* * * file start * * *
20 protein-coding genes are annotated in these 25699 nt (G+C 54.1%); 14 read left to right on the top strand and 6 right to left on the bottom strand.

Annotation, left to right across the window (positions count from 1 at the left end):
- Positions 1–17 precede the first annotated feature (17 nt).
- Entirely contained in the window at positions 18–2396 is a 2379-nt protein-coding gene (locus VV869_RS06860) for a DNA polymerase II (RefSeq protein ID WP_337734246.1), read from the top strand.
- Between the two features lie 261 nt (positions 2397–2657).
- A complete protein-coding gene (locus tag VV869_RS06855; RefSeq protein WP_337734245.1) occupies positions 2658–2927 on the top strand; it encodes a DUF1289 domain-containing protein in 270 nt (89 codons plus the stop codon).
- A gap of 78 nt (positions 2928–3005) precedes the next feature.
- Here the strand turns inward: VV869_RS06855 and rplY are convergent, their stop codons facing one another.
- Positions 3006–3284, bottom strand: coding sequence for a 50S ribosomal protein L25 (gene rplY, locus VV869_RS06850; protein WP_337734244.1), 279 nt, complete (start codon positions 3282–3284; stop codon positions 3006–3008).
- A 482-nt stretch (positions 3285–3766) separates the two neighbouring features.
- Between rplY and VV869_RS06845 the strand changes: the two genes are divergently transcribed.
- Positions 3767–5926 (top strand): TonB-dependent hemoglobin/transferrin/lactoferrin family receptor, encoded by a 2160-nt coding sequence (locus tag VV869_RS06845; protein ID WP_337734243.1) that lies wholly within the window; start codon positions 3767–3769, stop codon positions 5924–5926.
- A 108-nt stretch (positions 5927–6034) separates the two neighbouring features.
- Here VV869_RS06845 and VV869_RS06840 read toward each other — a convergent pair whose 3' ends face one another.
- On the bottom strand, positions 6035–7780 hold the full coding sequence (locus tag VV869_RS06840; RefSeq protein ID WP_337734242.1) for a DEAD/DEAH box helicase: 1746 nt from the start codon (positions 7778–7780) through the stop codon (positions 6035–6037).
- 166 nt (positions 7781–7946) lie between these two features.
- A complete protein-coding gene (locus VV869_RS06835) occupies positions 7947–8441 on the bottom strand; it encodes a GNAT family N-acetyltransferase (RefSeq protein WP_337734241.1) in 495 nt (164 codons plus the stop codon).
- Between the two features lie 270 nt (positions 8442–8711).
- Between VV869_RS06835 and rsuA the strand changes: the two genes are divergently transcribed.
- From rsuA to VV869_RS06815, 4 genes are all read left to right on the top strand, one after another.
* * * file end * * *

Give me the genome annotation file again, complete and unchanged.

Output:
20 protein-coding genes are annotated in these 25699 nt (G+C 54.1%); 14 read left to right on the top strand and 6 right to left on the bottom strand.

Annotation, left to right across the window (positions count from 1 at the left end):
- Positions 1–17 precede the first annotated feature (17 nt).
- Entirely contained in the window at positions 18–2396 is a 2379-nt protein-coding gene (locus VV869_RS06860) for a DNA polymerase II (RefSeq protein ID WP_337734246.1), read from the top strand.
- Between the two features lie 261 nt (positions 2397–2657).
- A complete protein-coding gene (locus tag VV869_RS06855; RefSeq protein WP_337734245.1) occupies positions 2658–2927 on the top strand; it encodes a DUF1289 domain-containing protein in 270 nt (89 codons plus the stop codon).
- A gap of 78 nt (positions 2928–3005) precedes the next feature.
- Here the strand turns inward: VV869_RS06855 and rplY are convergent, their stop codons facing one another.
- Positions 3006–3284, bottom strand: coding sequence for a 50S ribosomal protein L25 (gene rplY, locus VV869_RS06850; protein WP_337734244.1), 279 nt, complete (start codon positions 3282–3284; stop codon positions 3006–3008).
- A 482-nt stretch (positions 3285–3766) separates the two neighbouring features.
- Between rplY and VV869_RS06845 the strand changes: the two genes are divergently transcribed.
- Positions 3767–5926 (top strand): TonB-dependent hemoglobin/transferrin/lactoferrin family receptor, encoded by a 2160-nt coding sequence (locus tag VV869_RS06845; protein ID WP_337734243.1) that lies wholly within the window; start codon positions 3767–3769, stop codon positions 5924–5926.
- A 108-nt stretch (positions 5927–6034) separates the two neighbouring features.
- Here VV869_RS06845 and VV869_RS06840 read toward each other — a convergent pair whose 3' ends face one another.
- On the bottom strand, positions 6035–7780 hold the full coding sequence (locus tag VV869_RS06840; RefSeq protein ID WP_337734242.1) for a DEAD/DEAH box helicase: 1746 nt from the start codon (positions 7778–7780) through the stop codon (positions 6035–6037).
- 166 nt (positions 7781–7946) lie between these two features.
- A complete protein-coding gene (locus VV869_RS06835) occupies positions 7947–8441 on the bottom strand; it encodes a GNAT family N-acetyltransferase (RefSeq protein WP_337734241.1) in 495 nt (164 codons plus the stop codon).
- Between the two features lie 270 nt (positions 8442–8711).
- Between VV869_RS06835 and rsuA the strand changes: the two genes are divergently transcribed.
- From rsuA to VV869_RS06815, 4 genes are all read left to right on the top strand, one after another.